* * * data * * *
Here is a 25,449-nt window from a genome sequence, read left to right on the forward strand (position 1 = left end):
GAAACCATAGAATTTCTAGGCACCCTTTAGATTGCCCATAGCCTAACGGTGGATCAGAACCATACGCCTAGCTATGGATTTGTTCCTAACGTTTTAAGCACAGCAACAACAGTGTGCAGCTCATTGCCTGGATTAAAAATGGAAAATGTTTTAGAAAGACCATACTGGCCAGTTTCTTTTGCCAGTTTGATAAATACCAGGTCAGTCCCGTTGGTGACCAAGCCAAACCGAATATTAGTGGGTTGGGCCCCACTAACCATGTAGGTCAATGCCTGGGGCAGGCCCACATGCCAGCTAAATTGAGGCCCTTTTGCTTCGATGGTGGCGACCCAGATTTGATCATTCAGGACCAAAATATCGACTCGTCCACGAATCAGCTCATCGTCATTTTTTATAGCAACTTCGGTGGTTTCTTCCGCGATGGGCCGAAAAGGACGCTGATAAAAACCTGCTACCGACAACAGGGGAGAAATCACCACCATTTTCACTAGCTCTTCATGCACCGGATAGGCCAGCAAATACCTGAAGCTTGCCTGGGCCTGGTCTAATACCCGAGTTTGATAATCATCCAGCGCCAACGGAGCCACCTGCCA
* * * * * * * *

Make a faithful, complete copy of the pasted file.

Here is a 25,449-nt window from a genome sequence, read left to right on the forward strand (position 1 = left end):
GAAACCATAGAATTTCTAGGCACCCTTTAGATTGCCCATAGCCTAACGGTGGATCAGAACCATACGCCTAGCTATGGATTTGTTCCTAACGTTTTAAGCACAGCAACAACAGTGTGCAGCTCATTGCCTGGATTAAAAATGGAAAATGTTTTAGAAAGACCATACTGGCCAGTTTCTTTTGCCAGTTTGATAAATACCAGGTCAGTCCCGTTGGTGACCAAGCCAAACCGAATATTAGTGGGTTGGGCCCCACTAACCATGTAGGTCAATGCCTGGGGCAGGCCCACATGCCAGCTAAATTGAGGCCCTTTTGCTTCGATGGTGGCGACCCAGATTTGATCATTCAGGACCAAAATATCGACTCGTCCACGAATCAGCTCATCGTCATTTTTTATAGCAACTTCGGTGGTTTCTTCCGCGATGGGCCGAAAAGGACGCTGATAAAAACCTGCTACCGACAACAGGGGAGAAATCACCACCATTTTCACTAGCTCTTCATGCACCGGATAGGCCAGCAAATACCTGAAGCTTGCCTGGGCCTGGTCTAATACCCGAGTTTGATAATCATCCAGCGCCAACGGAGCCACCTGCCA